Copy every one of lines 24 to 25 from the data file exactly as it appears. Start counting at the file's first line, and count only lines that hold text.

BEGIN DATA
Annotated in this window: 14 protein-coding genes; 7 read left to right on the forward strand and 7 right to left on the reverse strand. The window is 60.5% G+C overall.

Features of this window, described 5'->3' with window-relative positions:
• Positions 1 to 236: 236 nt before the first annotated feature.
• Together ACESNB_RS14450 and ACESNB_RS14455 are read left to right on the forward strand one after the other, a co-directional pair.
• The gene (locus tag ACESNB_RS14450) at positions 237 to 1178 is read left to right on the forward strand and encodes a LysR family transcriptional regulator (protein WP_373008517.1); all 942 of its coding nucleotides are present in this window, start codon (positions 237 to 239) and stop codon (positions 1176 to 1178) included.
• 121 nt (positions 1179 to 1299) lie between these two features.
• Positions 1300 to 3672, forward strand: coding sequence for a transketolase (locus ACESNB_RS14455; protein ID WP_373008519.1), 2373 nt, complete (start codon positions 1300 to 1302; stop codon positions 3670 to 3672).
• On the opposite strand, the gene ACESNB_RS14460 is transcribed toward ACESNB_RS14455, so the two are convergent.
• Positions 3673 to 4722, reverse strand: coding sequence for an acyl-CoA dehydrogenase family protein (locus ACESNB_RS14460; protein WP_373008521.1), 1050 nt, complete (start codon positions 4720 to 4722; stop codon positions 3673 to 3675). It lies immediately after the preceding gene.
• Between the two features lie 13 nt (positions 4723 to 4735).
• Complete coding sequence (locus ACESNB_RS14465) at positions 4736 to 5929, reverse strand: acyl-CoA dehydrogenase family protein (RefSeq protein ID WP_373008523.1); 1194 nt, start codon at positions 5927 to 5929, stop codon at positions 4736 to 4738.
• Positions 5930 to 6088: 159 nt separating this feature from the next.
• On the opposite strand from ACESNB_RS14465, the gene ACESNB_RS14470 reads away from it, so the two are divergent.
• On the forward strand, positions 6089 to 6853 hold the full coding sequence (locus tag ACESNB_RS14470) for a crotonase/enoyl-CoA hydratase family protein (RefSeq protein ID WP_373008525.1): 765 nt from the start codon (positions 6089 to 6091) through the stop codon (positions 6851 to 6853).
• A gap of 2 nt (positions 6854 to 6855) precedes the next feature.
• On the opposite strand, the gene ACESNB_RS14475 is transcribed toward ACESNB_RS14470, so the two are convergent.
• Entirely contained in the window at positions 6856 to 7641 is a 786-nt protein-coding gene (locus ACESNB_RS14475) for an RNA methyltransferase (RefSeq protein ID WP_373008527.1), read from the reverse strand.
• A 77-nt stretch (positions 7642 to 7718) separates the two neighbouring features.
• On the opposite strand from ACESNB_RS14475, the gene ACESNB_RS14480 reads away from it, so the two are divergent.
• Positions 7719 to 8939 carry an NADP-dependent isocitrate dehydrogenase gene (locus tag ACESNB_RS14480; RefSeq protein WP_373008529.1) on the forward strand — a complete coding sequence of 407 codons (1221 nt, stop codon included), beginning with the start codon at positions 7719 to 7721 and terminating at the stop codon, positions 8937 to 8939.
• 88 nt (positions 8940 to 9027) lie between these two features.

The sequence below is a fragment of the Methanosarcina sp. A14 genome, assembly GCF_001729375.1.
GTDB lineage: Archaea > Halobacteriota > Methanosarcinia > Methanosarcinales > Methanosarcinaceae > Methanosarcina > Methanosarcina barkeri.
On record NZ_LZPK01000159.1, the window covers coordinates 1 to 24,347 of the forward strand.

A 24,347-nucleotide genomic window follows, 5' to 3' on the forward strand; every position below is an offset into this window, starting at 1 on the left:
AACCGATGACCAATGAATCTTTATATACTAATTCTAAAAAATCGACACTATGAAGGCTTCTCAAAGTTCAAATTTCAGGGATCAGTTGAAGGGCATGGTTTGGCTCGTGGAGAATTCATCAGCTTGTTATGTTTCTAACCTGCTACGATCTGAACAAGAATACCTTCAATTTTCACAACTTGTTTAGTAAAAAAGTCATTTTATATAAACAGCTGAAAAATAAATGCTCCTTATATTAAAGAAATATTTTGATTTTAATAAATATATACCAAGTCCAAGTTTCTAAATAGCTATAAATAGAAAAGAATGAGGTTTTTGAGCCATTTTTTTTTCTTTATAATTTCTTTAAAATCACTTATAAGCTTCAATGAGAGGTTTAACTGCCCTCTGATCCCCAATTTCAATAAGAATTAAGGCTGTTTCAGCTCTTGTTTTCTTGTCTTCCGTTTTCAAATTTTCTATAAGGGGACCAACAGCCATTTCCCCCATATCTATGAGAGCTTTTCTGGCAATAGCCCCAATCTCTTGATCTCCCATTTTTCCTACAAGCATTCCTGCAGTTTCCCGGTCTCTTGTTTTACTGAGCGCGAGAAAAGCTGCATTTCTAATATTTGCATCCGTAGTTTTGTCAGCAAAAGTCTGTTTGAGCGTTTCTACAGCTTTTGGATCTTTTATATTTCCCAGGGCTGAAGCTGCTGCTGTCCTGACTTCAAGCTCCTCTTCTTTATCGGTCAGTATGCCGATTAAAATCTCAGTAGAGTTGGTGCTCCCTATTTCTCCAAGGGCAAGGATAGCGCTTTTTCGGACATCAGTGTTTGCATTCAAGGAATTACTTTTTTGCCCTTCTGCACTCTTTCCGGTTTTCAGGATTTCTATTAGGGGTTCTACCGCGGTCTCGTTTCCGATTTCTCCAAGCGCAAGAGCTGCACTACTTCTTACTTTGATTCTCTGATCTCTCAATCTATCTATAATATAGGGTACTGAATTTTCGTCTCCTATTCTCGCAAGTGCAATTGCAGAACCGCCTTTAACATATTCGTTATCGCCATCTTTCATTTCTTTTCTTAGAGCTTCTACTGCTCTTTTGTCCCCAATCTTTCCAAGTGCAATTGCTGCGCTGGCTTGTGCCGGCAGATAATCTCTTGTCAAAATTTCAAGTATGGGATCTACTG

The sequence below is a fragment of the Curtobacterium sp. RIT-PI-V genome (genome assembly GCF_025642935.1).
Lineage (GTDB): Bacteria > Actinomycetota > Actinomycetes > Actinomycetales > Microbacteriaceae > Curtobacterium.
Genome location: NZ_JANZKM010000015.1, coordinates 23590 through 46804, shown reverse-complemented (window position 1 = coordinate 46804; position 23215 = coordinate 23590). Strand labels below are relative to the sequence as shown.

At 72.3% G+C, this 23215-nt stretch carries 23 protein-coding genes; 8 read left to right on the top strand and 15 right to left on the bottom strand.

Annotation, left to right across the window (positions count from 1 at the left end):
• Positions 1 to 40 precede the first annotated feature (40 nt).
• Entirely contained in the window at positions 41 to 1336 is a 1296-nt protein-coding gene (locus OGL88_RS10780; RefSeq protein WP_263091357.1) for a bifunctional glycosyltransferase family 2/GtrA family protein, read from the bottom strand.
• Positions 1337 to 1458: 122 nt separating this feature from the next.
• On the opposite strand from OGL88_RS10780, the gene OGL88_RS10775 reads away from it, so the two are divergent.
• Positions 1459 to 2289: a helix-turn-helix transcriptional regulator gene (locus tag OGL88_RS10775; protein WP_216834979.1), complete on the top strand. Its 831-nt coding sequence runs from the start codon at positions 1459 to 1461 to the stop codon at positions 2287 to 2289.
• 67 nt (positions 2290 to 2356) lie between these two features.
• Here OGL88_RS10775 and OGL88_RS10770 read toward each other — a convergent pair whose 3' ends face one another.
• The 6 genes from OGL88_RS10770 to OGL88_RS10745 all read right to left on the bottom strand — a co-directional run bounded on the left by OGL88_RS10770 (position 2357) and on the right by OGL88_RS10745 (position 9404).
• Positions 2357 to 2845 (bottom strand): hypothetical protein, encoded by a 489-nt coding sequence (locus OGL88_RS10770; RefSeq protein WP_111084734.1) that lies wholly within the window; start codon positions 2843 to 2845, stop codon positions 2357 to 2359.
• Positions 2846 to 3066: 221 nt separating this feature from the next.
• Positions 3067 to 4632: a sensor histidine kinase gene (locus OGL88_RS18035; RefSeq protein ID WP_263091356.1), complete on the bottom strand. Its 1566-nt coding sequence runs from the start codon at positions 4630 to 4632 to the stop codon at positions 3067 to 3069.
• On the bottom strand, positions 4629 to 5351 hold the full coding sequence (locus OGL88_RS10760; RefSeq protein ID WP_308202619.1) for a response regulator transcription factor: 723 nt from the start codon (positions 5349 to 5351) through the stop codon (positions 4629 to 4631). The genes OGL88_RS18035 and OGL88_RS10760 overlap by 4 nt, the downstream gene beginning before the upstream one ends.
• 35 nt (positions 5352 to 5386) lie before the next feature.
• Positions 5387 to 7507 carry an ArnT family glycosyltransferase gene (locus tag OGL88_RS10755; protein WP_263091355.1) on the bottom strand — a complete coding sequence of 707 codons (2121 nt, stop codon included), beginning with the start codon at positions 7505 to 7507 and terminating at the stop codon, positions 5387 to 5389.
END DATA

On record NZ_LZPK01000159.1, the window covers coordinates 1 to 24,347 of the forward strand.

A 24,347-nucleotide genomic window follows, 5' to 3' on the forward strand; every position below is an offset into this window, starting at 1 on the left: